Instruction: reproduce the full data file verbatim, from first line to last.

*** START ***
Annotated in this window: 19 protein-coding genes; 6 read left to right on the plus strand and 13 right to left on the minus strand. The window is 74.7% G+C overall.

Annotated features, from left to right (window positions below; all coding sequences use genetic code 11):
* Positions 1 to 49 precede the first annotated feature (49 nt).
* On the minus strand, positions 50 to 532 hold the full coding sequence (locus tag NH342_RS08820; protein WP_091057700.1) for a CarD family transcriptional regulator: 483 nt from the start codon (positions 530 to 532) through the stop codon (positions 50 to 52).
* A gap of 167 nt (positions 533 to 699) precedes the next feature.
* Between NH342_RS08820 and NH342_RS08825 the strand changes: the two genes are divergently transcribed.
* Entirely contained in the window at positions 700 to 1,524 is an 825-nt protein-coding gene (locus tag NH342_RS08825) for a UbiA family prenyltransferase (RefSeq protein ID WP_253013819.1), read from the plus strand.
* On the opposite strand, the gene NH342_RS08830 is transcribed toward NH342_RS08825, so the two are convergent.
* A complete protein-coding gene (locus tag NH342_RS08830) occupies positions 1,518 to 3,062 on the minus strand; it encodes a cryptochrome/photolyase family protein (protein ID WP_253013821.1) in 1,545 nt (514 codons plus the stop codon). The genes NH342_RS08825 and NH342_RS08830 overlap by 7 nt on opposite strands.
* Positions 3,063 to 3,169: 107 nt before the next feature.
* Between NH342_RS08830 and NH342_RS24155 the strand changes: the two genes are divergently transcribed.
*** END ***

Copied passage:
Annotated in this window: 19 protein-coding genes; 6 read left to right on the plus strand and 13 right to left on the minus strand. The window is 74.7% G+C overall.

Annotated features, from left to right (window positions below; all coding sequences use genetic code 11):
* Positions 1 to 49 precede the first annotated feature (49 nt).
* On the minus strand, positions 50 to 532 hold the full coding sequence (locus tag NH342_RS08820; protein WP_091057700.1) for a CarD family transcriptional regulator: 483 nt from the start codon (positions 530 to 532) through the stop codon (positions 50 to 52).
* A gap of 167 nt (positions 533 to 699) precedes the next feature.
* Between NH342_RS08820 and NH342_RS08825 the strand changes: the two genes are divergently transcribed.
* Entirely contained in the window at positions 700 to 1,524 is an 825-nt protein-coding gene (locus tag NH342_RS08825) for a UbiA family prenyltransferase (RefSeq protein ID WP_253013819.1), read from the plus strand.
* On the opposite strand, the gene NH342_RS08830 is transcribed toward NH342_RS08825, so the two are convergent.
* A complete protein-coding gene (locus tag NH342_RS08830) occupies positions 1,518 to 3,062 on the minus strand; it encodes a cryptochrome/photolyase family protein (protein ID WP_253013821.1) in 1,545 nt (514 codons plus the stop codon). The genes NH342_RS08825 and NH342_RS08830 overlap by 7 nt on opposite strands.
* Positions 3,063 to 3,169: 107 nt before the next feature.
* Between NH342_RS08830 and NH342_RS24155 the strand changes: the two genes are divergently transcribed.